Amyl Therapeutics Raises €18.3M in Series A Funding

Amyl Therapeutics

Amyl Therapeutics, a Liege, Belgium-based preclinical biotechnology company, raised €18.3M in Series A funding.

The round is comprised of:

  • €8.6m in equity led by Noshaq – a regional Belgian private-public fund – with participation from Merieux Participations, Sambrinvest and other private investors; and
  • €9.7m in non-dilutive funding from the DG06 – a key policy-design and implementing body for research and innovation policy in the Walloon region of Belgium.

Following the closing of the financing, Dr. Pierre Vandepapelière (Amyl’s Co-Founder, CEO and CMO), Florent Gros (Amyl’s Co-Founder and Chairman), Dr. Valérie Calenda (Managing Partner at Merieux Equity Partners), Kenneth Buckfire (President of Miller Buckfire & Co.) and Amel Tounsi (Investment Manager at Noshaq) have joined the Board of Directors.

The company will use the funds to progress the discovery and preclinical development of therapeutic candidates that are able to target multiple misfolded proteins implicated in both progressive peripheral and neurodegenerative rare diseases.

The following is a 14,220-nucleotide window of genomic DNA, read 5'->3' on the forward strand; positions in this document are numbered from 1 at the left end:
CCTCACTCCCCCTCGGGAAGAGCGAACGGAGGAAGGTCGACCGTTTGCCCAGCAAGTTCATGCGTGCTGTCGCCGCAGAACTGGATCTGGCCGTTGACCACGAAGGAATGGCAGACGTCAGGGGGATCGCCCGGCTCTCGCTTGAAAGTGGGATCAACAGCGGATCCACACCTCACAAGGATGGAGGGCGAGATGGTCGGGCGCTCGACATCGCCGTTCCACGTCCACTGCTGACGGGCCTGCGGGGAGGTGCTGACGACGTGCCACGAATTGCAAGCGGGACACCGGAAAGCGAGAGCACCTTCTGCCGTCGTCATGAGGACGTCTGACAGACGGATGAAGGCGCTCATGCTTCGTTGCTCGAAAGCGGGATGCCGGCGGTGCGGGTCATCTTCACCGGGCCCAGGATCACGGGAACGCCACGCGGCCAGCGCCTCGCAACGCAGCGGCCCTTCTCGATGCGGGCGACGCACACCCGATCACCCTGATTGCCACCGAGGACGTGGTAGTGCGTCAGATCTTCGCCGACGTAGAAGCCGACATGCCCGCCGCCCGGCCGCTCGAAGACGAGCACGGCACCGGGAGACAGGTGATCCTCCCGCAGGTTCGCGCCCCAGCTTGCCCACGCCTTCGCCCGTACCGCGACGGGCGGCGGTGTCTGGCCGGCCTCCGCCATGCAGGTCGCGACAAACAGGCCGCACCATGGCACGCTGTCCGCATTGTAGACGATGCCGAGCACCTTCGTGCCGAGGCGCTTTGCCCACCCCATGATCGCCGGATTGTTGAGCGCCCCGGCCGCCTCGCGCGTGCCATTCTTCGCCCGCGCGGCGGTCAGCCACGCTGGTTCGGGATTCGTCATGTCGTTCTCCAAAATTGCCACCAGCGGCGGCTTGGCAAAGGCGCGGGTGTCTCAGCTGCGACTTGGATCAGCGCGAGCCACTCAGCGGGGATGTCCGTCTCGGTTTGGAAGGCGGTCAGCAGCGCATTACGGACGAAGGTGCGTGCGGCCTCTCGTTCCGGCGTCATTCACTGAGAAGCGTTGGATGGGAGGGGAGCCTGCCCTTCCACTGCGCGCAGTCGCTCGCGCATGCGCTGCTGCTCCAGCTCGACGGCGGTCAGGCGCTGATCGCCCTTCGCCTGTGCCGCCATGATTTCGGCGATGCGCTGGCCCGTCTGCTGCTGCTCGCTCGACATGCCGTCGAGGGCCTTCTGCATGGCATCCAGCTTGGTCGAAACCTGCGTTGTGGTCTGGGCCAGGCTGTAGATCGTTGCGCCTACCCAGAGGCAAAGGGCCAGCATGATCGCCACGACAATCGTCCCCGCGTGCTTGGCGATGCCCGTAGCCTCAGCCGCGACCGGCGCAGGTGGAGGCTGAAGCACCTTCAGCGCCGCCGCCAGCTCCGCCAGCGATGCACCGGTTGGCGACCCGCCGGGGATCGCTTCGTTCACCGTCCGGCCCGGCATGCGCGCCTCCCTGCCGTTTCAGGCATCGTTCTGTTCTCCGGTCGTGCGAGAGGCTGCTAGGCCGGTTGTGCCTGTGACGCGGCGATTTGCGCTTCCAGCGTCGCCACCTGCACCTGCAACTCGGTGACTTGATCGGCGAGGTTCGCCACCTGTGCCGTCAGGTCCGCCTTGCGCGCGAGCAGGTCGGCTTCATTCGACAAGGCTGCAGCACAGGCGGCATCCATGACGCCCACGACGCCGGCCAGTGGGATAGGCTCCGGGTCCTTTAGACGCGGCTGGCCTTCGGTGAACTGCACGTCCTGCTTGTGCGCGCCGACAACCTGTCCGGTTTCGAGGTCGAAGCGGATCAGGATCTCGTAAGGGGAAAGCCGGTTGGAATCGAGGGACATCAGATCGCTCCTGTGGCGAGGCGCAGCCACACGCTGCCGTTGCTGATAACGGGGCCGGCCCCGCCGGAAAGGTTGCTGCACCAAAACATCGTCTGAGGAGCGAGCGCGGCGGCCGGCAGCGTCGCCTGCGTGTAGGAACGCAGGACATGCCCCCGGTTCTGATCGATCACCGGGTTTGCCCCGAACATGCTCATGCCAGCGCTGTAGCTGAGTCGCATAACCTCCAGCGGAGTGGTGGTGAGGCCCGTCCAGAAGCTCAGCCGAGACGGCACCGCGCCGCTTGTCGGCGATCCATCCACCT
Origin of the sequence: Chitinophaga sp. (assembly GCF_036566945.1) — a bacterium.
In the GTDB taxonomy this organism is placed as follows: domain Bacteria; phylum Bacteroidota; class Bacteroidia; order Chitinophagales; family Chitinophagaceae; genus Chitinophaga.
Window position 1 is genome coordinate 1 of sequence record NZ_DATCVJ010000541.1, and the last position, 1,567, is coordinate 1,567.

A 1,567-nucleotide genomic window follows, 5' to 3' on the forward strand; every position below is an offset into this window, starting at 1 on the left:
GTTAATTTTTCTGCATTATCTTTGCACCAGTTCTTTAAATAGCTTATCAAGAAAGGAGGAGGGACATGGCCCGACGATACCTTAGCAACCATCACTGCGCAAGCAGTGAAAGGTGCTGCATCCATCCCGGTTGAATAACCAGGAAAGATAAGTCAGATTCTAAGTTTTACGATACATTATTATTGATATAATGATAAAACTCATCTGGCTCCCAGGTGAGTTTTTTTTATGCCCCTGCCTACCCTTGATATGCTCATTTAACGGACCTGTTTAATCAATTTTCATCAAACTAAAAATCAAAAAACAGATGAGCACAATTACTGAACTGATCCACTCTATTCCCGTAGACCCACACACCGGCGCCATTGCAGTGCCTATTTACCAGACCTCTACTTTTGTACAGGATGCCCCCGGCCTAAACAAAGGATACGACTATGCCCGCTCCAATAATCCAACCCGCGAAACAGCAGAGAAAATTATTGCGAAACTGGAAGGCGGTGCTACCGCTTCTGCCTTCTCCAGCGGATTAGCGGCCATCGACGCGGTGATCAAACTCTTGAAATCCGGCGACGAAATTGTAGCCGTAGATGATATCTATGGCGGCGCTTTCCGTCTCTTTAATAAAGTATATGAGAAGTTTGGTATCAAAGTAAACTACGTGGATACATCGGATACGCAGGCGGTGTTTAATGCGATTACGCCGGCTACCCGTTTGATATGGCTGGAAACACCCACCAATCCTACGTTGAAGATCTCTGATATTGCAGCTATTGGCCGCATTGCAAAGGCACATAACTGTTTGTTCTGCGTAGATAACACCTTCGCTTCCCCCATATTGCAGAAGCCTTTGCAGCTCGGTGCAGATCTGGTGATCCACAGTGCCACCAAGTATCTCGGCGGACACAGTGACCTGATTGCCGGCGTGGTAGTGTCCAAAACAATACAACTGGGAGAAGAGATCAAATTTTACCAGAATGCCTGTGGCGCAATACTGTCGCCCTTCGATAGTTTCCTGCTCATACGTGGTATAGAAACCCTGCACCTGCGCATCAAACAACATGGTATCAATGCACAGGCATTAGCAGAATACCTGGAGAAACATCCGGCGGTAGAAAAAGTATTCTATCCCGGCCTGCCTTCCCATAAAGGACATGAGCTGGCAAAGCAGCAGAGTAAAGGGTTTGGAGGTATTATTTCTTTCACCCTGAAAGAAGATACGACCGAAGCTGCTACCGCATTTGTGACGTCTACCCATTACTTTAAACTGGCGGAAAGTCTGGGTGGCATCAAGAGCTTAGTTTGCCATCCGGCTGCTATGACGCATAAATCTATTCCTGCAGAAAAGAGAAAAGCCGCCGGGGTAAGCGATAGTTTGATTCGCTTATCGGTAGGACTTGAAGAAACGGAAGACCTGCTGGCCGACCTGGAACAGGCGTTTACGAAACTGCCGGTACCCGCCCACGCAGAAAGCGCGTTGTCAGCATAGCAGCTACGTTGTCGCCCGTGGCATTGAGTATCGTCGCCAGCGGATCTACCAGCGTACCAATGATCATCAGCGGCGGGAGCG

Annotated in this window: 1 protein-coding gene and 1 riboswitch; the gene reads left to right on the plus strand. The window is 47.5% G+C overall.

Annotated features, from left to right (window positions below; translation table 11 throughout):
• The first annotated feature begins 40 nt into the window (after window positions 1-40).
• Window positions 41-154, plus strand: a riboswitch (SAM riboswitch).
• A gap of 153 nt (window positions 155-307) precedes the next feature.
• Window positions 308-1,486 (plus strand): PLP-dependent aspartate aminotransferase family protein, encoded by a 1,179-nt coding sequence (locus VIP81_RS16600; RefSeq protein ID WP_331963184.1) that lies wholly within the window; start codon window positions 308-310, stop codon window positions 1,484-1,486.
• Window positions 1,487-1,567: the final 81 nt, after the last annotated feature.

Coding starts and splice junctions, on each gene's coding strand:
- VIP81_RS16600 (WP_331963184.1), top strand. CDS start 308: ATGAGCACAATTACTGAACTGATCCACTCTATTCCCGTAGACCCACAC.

Founded in November 2020 by Drs. Florent Gros and Pierre Vandepapelière, Chief Executive Officer and Chief Medical Officer, and also led by Dr. Karine Goraj, Chief Scientific Officer (CSO), Amyl Therapeutics is a preclinical stage biotechnology company developing its amyloid fibrils specific technology platform named ClariTY for the treatment of all forms of Amyloidosis. Amyl Therapeutics uses a novel mechanism to bind to the amyloid fold of toxic protein aggregates of various types, including antibody light chain (AL) or transthyretin (TTR) aggregates, which accumulate in peripheral organs to cause systemic amyloidosis diseases, but also amyloid-β (Aβ), Tau, and α-synuclein aggregates, which accumulate in the brain to cause Alzheimer’s and Parkinson’s diseases. Therapies based on the ClariTY technology platform are designed to prevent the further accumulation of aggregates and clear existing aggregates from the peripheral organs and the brain, while also blocking further cell-to-cell spread of misfolded proteins. These therapies may offer a breakthrough approach to treat protein misfolding diseases.